One-staircase ‘labyrinth’: Oakland fire survivors share accounts, claims of safety violations emerge
The fire broke out in a two-story warehouse that housed an artists’ studio on 31st Ave in Oakland during a party advertised as a ‘Rave Cave,’ which was part of musician Golden Donna’s West Coast Tour.
One survivor, Adrian Lee, told the San Francisco Chronicle that he was on the second floor with his friends when the fire broke out.
“We didn’t see much smoke,” he said. “It was just a plastic-ey, toxic, chemical-type smell.”
People started panicking, he said, adding that “for the first half, people didn’t know what was going on. It didn’t seem like anything drastic had happened yet.”
“The building itself was an art piece. The walls were completely covered with makeshift pieces of wood, so finding the staircase if you’d never been there before was difficult because they had built it into the wall in a certain way,” said Laura Hobbs, 24, who attended the party. “I can’t imagine how long it’d take 40 people to get out even in a calm situation,” she added.
According to Seung Y. Lee, 24, who arrived 15 minutes before the tragedy, the second floor was “the social hub” of the evening. When he returned there with several non-alcoholic drinks, he saw flames and smoke coming out of the back of the second floor.
He said that he saw about 60 to 70 people in the building.
Felt like the social hub was on second floor with people dancing and standing. I say 60-70 ppl total in building when I left. #oaklandfire— Seung Y. Lee (@seungylee14) December 3, 2016
The entire place was covered in wood—antiques, furniture, etc. Beautiful but labyrinthine. I got lost pretty quickly. #oaklandfire— Seung Y. Lee (@seungylee14) December 3, 2016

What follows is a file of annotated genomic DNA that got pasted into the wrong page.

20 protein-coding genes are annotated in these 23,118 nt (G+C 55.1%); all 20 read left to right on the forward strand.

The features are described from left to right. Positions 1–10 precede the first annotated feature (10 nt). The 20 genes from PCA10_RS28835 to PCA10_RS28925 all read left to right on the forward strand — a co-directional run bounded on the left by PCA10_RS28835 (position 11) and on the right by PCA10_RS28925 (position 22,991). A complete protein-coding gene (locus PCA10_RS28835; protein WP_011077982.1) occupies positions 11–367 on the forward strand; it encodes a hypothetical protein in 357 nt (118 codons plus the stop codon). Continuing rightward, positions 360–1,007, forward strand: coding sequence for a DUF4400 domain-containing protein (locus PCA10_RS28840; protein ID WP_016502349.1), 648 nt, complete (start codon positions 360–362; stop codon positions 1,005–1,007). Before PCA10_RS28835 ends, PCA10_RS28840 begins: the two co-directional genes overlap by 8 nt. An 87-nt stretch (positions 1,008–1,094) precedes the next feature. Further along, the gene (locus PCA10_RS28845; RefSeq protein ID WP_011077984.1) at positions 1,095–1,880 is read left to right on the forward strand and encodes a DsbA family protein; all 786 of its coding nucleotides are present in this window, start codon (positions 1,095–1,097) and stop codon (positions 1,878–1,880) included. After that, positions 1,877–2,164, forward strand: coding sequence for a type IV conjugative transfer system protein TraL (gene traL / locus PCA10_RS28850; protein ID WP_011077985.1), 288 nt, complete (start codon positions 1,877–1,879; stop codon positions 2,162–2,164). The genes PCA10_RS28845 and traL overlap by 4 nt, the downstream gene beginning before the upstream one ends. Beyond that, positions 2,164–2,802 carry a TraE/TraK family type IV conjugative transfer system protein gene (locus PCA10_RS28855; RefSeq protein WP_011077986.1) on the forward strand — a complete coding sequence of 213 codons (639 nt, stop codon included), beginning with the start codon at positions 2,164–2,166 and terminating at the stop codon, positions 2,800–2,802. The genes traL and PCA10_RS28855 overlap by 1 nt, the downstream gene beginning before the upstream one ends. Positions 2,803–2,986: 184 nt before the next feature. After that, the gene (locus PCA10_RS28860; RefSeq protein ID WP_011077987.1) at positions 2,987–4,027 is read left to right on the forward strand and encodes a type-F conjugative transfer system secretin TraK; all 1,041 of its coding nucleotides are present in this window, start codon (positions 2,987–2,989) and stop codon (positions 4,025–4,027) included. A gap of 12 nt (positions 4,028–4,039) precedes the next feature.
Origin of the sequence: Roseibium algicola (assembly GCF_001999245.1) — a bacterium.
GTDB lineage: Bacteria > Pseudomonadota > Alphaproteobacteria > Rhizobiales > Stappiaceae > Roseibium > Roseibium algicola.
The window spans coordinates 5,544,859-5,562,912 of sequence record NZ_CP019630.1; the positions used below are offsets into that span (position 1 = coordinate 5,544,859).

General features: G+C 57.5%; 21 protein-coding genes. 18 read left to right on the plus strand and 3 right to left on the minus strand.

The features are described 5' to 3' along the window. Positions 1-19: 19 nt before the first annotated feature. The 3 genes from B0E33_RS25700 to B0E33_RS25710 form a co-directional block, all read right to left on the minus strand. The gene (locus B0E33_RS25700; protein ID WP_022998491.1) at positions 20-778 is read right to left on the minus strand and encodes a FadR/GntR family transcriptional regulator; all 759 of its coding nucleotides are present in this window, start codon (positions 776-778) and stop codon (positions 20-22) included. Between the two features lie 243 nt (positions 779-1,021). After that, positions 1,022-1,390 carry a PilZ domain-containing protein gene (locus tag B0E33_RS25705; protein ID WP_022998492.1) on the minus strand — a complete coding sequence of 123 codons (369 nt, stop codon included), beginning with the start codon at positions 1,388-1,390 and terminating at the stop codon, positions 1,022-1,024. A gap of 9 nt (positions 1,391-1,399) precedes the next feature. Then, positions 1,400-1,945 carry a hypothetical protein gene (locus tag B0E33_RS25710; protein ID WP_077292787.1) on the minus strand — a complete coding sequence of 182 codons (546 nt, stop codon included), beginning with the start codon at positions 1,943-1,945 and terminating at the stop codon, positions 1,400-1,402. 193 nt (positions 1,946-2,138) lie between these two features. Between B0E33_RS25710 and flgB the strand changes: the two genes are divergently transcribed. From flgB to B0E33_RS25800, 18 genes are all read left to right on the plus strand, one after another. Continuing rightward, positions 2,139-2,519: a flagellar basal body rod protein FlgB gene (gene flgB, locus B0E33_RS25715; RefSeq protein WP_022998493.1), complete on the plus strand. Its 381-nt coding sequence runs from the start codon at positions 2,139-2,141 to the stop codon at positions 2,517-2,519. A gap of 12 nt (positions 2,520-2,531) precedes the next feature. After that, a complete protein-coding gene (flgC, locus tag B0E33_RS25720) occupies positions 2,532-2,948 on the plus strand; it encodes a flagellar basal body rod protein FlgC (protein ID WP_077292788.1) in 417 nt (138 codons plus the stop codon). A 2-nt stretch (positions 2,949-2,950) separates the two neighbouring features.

“The front windows were just billowing thick, black smoke at such a furious pace,” Seung Lee said.
The fire raged for several hours, with over 50 firefighters drafted in to tackle the blaze. How it started is still unknown.
Bob Mule, a resident artist in the building, told ABC affiliate KGO-TV that it all “happened really quick.”
“We tried to figure out where the smoke was coming from and then we saw where the fire was – it was on the back-left corner of the space – and starting yelling and trying to get everyone out,”said Mule.
Yet many neighbors and those who have attended parties in the building in the past said that the conditions there were not safe.
People who had lived in the building told LA Times that it lacked fire sprinklers.
“It was a tinderbox,” Brooke Rollo, 30, who used to attend parties there said, as cited by LA Times.
Oakland deputy fire chief Mark Hoffmann described the scene inside the warehouse as a death trap.
“It was just a labyrinth of little areas. We knew people were in there, and we were trying to get them out. But it was just a labyrinth,” Hoffmann told reporters.
According to Darin Ranelletti of the Oakland Planning Department, there had been complaints about unsanctioned construction at the building.
“There was a complaint that there was light in the adjacent lot, debris, garbage and trash. We were able to confirm that those violations were accurate,” Mr Ranelletti said, as cited by ABC news. “Regarding the illegal construction, that was for interior construction within the building itself,” he said, adding that, in November, an inspector had failed to gain access to the building.
Nine bodies were pulled from the debris and transported to the coroner’s office for identification, Alameda County Sheriff’s Office stated in a press briefing on Saturday.
“We expect the death toll from this event to rise,” Alameda County Sheriff’s Sargent Ray Kelly said, adding that dozens of people are still unaccounted for.
The authorities have decided to use heavy equipment to remove the debris.
Public drive to raise funds for victims
Several groups have started fundraising campaigns for the victims, with one petition initiated by Oakland Athletics, an American professional baseball team already collecting over $35,000.
Another fundraising initiative launched by Gray Area Foundation for the Arts, a new media arts organization and exhibition space in San Francisco, California, has taken in over $85,000.
The Golden State Warriors, an American professional basketball team, said it will donate $50,000 to the Unity Council, a group in the Fruitvale District where the incident took place.